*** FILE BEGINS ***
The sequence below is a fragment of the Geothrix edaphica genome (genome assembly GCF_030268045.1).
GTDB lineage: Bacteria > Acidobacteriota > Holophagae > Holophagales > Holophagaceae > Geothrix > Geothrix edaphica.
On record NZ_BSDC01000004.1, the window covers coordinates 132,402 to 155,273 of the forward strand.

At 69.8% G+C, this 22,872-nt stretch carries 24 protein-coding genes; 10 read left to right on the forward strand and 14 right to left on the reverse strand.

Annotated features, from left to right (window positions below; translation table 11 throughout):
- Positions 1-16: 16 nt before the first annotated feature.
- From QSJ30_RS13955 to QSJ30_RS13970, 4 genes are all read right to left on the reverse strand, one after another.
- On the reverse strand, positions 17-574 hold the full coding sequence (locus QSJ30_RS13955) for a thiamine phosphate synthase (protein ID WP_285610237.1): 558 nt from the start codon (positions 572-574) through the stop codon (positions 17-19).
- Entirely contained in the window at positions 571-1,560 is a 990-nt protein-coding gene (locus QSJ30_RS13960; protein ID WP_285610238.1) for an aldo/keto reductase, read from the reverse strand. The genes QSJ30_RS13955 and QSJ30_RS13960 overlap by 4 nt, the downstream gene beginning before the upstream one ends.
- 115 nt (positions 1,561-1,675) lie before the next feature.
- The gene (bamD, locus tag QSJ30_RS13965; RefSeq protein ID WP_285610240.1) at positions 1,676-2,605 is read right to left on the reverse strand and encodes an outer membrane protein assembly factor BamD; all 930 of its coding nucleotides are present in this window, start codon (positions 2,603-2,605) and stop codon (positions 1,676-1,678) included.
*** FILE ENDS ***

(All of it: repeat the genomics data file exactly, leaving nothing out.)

The sequence below is a fragment of the Geothrix edaphica genome (genome assembly GCF_030268045.1).
GTDB lineage: Bacteria > Acidobacteriota > Holophagae > Holophagales > Holophagaceae > Geothrix > Geothrix edaphica.
On record NZ_BSDC01000004.1, the window covers coordinates 132,402 to 155,273 of the forward strand.

At 69.8% G+C, this 22,872-nt stretch carries 24 protein-coding genes; 10 read left to right on the forward strand and 14 right to left on the reverse strand.

Annotated features, from left to right (window positions below; translation table 11 throughout):
- Positions 1-16: 16 nt before the first annotated feature.
- From QSJ30_RS13955 to QSJ30_RS13970, 4 genes are all read right to left on the reverse strand, one after another.
- On the reverse strand, positions 17-574 hold the full coding sequence (locus QSJ30_RS13955) for a thiamine phosphate synthase (protein ID WP_285610237.1): 558 nt from the start codon (positions 572-574) through the stop codon (positions 17-19).
- Entirely contained in the window at positions 571-1,560 is a 990-nt protein-coding gene (locus QSJ30_RS13960; protein ID WP_285610238.1) for an aldo/keto reductase, read from the reverse strand. The genes QSJ30_RS13955 and QSJ30_RS13960 overlap by 4 nt, the downstream gene beginning before the upstream one ends.
- 115 nt (positions 1,561-1,675) lie before the next feature.
- The gene (bamD, locus tag QSJ30_RS13965; RefSeq protein ID WP_285610240.1) at positions 1,676-2,605 is read right to left on the reverse strand and encodes an outer membrane protein assembly factor BamD; all 930 of its coding nucleotides are present in this window, start codon (positions 2,603-2,605) and stop codon (positions 1,676-1,678) included.